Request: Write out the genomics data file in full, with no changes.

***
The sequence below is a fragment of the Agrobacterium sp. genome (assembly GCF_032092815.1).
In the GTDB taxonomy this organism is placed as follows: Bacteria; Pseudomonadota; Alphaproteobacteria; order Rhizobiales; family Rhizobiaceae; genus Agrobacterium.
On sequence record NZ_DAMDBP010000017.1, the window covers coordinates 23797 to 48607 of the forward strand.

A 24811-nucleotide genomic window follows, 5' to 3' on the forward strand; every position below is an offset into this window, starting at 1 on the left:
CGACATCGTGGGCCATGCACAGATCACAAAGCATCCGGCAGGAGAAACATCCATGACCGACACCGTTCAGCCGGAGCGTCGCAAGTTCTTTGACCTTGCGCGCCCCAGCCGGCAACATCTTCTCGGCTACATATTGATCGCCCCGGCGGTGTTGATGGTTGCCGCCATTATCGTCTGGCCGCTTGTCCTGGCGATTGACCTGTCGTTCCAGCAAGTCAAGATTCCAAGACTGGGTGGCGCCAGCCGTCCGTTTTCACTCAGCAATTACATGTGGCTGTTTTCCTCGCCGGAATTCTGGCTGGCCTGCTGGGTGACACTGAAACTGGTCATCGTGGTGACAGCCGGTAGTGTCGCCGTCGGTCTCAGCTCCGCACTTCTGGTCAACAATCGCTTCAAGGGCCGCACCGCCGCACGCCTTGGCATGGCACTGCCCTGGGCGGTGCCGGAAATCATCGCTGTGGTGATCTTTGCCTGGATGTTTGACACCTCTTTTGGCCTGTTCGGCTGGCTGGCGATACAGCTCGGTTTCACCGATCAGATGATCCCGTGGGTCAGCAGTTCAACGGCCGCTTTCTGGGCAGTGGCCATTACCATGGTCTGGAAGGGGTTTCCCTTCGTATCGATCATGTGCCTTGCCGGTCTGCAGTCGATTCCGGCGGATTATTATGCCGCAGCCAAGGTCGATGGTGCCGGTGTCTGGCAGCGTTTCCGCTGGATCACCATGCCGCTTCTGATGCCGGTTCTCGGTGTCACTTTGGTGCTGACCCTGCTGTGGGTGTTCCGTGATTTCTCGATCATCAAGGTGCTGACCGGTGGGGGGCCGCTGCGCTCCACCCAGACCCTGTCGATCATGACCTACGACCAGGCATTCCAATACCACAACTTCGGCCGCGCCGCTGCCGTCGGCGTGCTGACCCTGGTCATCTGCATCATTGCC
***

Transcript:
The sequence below is a fragment of the Agrobacterium sp. genome (assembly GCF_032092815.1).
In the GTDB taxonomy this organism is placed as follows: Bacteria; Pseudomonadota; Alphaproteobacteria; order Rhizobiales; family Rhizobiaceae; genus Agrobacterium.
On sequence record NZ_DAMDBP010000017.1, the window covers coordinates 23797 to 48607 of the forward strand.

A 24811-nucleotide genomic window follows, 5' to 3' on the forward strand; every position below is an offset into this window, starting at 1 on the left:
CGACATCGTGGGCCATGCACAGATCACAAAGCATCCGGCAGGAGAAACATCCATGACCGACACCGTTCAGCCGGAGCGTCGCAAGTTCTTTGACCTTGCGCGCCCCAGCCGGCAACATCTTCTCGGCTACATATTGATCGCCCCGGCGGTGTTGATGGTTGCCGCCATTATCGTCTGGCCGCTTGTCCTGGCGATTGACCTGTCGTTCCAGCAAGTCAAGATTCCAAGACTGGGTGGCGCCAGCCGTCCGTTTTCACTCAGCAATTACATGTGGCTGTTTTCCTCGCCGGAATTCTGGCTGGCCTGCTGGGTGACACTGAAACTGGTCATCGTGGTGACAGCCGGTAGTGTCGCCGTCGGTCTCAGCTCCGCACTTCTGGTCAACAATCGCTTCAAGGGCCGCACCGCCGCACGCCTTGGCATGGCACTGCCCTGGGCGGTGCCGGAAATCATCGCTGTGGTGATCTTTGCCTGGATGTTTGACACCTCTTTTGGCCTGTTCGGCTGGCTGGCGATACAGCTCGGTTTCACCGATCAGATGATCCCGTGGGTCAGCAGTTCAACGGCCGCTTTCTGGGCAGTGGCCATTACCATGGTCTGGAAGGGGTTTCCCTTCGTATCGATCATGTGCCTTGCCGGTCTGCAGTCGATTCCGGCGGATTATTATGCCGCAGCCAAGGTCGATGGTGCCGGTGTCTGGCAGCGTTTCCGCTGGATCACCATGCCGCTTCTGATGCCGGTTCTCGGTGTCACTTTGGTGCTGACCCTGCTGTGGGTGTTCCGTGATTTCTCGATCATCAAGGTGCTGACCGGTGGGGGGCCGCTGCGCTCCACCCAGACCCTGTCGATCATGACCTACGACCAGGCATTCCAATACCACAACTTCGGCCGCGCCGCTGCCGTCGGCGTGCTGACCCTGGTCATCTGCATCATTGCC